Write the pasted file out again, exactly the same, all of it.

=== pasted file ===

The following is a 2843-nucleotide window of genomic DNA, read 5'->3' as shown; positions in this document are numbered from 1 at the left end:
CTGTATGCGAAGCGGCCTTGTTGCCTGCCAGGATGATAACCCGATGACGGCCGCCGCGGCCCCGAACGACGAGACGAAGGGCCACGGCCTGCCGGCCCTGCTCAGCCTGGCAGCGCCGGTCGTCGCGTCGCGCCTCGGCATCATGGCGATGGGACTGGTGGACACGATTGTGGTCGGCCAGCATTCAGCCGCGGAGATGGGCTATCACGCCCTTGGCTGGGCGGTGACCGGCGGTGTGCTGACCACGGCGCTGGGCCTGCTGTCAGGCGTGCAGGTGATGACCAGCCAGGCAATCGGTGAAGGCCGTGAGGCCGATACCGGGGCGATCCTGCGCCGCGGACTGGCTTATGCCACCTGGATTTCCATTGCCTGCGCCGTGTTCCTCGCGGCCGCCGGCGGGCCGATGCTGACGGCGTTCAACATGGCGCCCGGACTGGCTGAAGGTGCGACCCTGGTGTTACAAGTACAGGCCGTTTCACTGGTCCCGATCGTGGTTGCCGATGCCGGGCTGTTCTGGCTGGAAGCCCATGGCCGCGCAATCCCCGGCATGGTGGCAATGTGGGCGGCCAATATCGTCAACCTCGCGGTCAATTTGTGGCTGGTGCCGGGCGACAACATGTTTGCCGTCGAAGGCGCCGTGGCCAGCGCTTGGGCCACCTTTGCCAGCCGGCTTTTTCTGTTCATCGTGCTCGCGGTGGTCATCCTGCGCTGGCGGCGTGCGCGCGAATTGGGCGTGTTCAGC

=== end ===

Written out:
The following is a 2843-nucleotide window of genomic DNA, read 5'->3' as shown; positions in this document are numbered from 1 at the left end:
CTGTATGCGAAGCGGCCTTGTTGCCTGCCAGGATGATAACCCGATGACGGCCGCCGCGGCCCCGAACGACGAGACGAAGGGCCACGGCCTGCCGGCCCTGCTCAGCCTGGCAGCGCCGGTCGTCGCGTCGCGCCTCGGCATCATGGCGATGGGACTGGTGGACACGATTGTGGTCGGCCAGCATTCAGCCGCGGAGATGGGCTATCACGCCCTTGGCTGGGCGGTGACCGGCGGTGTGCTGACCACGGCGCTGGGCCTGCTGTCAGGCGTGCAGGTGATGACCAGCCAGGCAATCGGTGAAGGCCGTGAGGCCGATACCGGGGCGATCCTGCGCCGCGGACTGGCTTATGCCACCTGGATTTCCATTGCCTGCGCCGTGTTCCTCGCGGCCGCCGGCGGGCCGATGCTGACGGCGTTCAACATGGCGCCCGGACTGGCTGAAGGTGCGACCCTGGTGTTACAAGTACAGGCCGTTTCACTGGTCCCGATCGTGGTTGCCGATGCCGGGCTGTTCTGGCTGGAAGCCCATGGCCGCGCAATCCCCGGCATGGTGGCAATGTGGGCGGCCAATATCGTCAACCTCGCGGTCAATTTGTGGCTGGTGCCGGGCGACAACATGTTTGCCGTCGAAGGCGCCGTGGCCAGCGCTTGGGCCACCTTTGCCAGCCGGCTTTTTCTGTTCATCGTGCTCGCGGTGGTCATCCTGCGCTGGCGGCGTGCGCGCGAATTGGGCGTGTTCAGC